Border Tricks

Chinese goods are skipping US tariffs thanks to a secret loophole.

Ludo Lugnani
Ludo Lugnani

What’s going on here?

Trucks at California’s Otay Mesa crossing are queuing to enter Mexico to offload goods, exploiting a tariff loophole by re-entering the U.S. as smaller, duty-free shipments.

What does it mean?

The trick is based on the "de minimis" exemption, a trade loophole allowing imports under $800 to skip U.S. tariffs. This helps people get their packages faster and cheaper, but it also means some companies are clever and send lots of small packages to avoid paying fees on bigger, more expensive ones.

How does it work?

  • Shipping to Mexico in Bonded Trucks: Large shipments, often from China, arrive in the U.S. but don't officially enter the country. They are transported in "bonded" trucks, which means these goods are still technically in transit and have not officially entered the U.S. commerce system, thus avoiding initial tariffs.
  • Breaking Down Shipments: Once in Mexico, these large shipments are unloaded and divided into many smaller packages. Each package is worth less than $800.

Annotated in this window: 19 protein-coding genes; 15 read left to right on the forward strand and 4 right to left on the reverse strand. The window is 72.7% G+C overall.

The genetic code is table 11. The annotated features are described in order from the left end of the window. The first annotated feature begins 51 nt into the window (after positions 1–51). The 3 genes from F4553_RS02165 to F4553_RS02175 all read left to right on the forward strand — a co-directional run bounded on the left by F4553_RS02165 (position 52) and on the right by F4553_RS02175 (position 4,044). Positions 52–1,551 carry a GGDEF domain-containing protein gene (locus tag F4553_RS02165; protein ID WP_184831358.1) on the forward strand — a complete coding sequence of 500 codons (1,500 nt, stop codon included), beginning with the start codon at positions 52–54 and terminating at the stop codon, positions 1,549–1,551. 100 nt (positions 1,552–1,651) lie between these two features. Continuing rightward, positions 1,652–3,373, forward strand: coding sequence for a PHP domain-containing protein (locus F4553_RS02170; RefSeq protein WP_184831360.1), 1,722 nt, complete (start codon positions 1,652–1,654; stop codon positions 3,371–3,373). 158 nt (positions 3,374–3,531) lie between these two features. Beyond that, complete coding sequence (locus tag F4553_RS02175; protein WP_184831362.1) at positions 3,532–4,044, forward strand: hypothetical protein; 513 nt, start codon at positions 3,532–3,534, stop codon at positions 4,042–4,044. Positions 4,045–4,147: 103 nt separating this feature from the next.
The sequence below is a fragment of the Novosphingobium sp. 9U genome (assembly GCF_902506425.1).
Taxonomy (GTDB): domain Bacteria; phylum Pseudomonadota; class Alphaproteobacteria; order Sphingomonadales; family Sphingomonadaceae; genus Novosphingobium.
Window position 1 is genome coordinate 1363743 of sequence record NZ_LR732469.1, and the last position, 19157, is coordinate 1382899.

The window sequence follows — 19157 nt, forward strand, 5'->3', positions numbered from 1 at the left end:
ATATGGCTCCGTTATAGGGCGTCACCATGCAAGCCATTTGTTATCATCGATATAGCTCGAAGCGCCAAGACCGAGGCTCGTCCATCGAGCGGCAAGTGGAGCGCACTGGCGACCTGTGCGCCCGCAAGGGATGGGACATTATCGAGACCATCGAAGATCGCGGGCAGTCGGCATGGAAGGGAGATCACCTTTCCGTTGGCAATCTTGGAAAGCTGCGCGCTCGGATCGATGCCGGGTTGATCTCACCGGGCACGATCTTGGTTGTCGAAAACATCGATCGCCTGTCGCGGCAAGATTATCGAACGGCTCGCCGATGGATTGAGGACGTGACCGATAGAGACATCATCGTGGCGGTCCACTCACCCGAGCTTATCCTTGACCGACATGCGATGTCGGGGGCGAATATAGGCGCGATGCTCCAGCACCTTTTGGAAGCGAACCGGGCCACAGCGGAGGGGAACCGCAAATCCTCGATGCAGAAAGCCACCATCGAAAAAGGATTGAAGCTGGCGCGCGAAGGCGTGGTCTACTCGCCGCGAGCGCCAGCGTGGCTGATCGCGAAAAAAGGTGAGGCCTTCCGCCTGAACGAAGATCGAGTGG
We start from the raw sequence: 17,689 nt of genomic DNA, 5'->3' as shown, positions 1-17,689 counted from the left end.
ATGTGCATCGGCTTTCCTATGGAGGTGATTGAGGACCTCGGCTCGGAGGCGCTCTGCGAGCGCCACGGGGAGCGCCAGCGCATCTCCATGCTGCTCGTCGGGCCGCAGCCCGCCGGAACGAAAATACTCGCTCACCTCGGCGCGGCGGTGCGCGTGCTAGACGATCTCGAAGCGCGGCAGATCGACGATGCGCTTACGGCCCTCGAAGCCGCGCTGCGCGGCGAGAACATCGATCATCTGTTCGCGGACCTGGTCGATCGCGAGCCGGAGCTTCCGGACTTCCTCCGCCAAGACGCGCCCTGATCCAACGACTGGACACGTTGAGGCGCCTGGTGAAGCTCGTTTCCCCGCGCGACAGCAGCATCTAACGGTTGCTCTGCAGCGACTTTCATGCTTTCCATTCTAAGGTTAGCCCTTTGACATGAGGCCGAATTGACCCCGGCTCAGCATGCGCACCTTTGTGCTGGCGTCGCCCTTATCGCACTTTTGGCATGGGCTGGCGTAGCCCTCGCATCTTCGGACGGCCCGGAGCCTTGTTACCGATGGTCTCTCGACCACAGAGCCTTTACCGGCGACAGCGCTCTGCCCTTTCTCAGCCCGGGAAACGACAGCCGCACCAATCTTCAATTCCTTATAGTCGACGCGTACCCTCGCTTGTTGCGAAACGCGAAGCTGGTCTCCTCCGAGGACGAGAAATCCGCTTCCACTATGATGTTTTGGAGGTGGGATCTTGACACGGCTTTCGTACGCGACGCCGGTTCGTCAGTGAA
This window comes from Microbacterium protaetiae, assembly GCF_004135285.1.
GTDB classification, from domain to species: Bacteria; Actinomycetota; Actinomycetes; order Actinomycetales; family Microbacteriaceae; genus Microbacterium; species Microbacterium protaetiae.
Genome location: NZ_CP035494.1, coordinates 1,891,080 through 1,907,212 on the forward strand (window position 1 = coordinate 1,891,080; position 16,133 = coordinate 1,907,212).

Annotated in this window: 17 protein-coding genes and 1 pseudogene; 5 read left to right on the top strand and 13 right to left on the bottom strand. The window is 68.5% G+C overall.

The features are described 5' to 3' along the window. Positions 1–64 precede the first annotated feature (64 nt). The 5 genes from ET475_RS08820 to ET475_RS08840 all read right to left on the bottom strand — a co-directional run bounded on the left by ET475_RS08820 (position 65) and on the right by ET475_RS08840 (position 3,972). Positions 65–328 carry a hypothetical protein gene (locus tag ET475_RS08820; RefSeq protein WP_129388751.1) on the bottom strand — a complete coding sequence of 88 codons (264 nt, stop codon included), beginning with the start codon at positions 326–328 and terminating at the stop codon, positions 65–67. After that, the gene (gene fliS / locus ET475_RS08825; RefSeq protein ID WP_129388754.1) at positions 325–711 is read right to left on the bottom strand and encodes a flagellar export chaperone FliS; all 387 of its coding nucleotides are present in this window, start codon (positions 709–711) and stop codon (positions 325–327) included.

• Re-entry as Small Packages: These smaller packages are then sent back across the border to the U.S. Since each is under the $800 limit, they enter the U.S. without having to pay any tariffs.

This strategy lets Chinese goods flood into the U.S. without duty, skewing trade figures and benefiting online giants like Shein and Temu at the expense of traditional retailers. As warehouses pop up near the border to capitalize on this loophole, border towns see a boom. While consumers enjoy lower prices, this loophole exposes discrepancies in trade policy that might prompt legislative changes after the US election.

How does this impact Law Firms?

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